Do avatars have legal rights?

An abstract from a fantastic working paper by Woodrow Barfield - Intellectual Property Rights in Virtual Environments: Considering the Rights of Owners, Programmers and Virtual Avatars, available for download here.

As the behavior of avatars becomes more realistic, sophisticated and intelligent – and the avatars become more autonomous in their decision making, the question of whether virtual avatars should have legal rights separate from those of their owner, becomes an issue. (...) Imagine one day that a virtual avatar claims that it is a person, and that it is therefore entitled to certain constitutional rights. Should the law grant constitutional rights to intelligent avatars that have intellectual capacities like those of humans? (...) Imagine, further, that an intelligent avatar claims that it cannot be owned and is forced into involuntary servitude. A lawyer takes its case, and files a civil rights action on its behalf, against its owner. How should the legal system deal with such a claim? Would the intelligent avatar have standing to pursue such an action? And with regard to intellectual property rights, what if an intelligent virtual avatar creates a work completely independent from a human’s input that meets the requirements for copyright? Would the court then award the avatar a copyright for the work? The current answer is surely no – but why not?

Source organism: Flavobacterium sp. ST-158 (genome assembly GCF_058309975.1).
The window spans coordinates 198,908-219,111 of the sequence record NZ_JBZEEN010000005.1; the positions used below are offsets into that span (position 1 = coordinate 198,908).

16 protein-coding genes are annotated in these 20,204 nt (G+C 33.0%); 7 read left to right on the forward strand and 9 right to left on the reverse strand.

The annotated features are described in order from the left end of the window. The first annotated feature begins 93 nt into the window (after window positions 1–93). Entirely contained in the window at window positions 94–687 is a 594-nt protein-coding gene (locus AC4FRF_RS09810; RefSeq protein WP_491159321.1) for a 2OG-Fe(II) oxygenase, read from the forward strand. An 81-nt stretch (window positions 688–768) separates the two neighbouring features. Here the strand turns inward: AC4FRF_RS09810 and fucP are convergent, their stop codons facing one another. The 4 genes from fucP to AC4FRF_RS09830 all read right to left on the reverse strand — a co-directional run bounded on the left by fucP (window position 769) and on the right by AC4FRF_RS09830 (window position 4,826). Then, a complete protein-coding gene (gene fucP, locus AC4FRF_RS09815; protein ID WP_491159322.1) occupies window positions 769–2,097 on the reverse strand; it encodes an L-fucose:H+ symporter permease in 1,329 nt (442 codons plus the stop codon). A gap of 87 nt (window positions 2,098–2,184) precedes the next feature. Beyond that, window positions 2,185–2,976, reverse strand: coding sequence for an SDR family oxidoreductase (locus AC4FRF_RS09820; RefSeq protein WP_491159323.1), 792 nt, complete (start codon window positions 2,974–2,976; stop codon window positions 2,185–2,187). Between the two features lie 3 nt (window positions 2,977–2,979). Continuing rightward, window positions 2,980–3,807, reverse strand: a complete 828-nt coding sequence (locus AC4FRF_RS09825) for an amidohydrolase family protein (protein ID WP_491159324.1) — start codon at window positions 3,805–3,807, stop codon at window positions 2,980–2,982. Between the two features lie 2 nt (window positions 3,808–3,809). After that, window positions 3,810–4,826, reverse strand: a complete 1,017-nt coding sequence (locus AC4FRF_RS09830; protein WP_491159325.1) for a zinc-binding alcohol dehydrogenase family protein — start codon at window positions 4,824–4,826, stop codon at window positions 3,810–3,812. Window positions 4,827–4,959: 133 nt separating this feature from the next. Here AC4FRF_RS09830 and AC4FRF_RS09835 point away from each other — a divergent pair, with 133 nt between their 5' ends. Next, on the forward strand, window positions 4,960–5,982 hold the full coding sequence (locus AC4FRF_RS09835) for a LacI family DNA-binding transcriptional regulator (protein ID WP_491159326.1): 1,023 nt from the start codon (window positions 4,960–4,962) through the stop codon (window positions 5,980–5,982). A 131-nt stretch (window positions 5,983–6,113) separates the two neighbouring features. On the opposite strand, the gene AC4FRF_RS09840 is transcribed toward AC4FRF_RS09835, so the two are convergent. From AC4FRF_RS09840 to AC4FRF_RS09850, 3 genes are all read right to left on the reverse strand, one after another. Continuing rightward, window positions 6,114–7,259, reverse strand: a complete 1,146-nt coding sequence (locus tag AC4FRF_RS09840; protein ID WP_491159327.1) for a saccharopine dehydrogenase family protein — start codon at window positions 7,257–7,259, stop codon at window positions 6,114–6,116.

Yes – why not? This could even lead to the emergence of a new law specialisation. For now this whole thing sounds like a sci-fi movie scenario about avatars who want to become independent beings and then take over the human race, but who knows...

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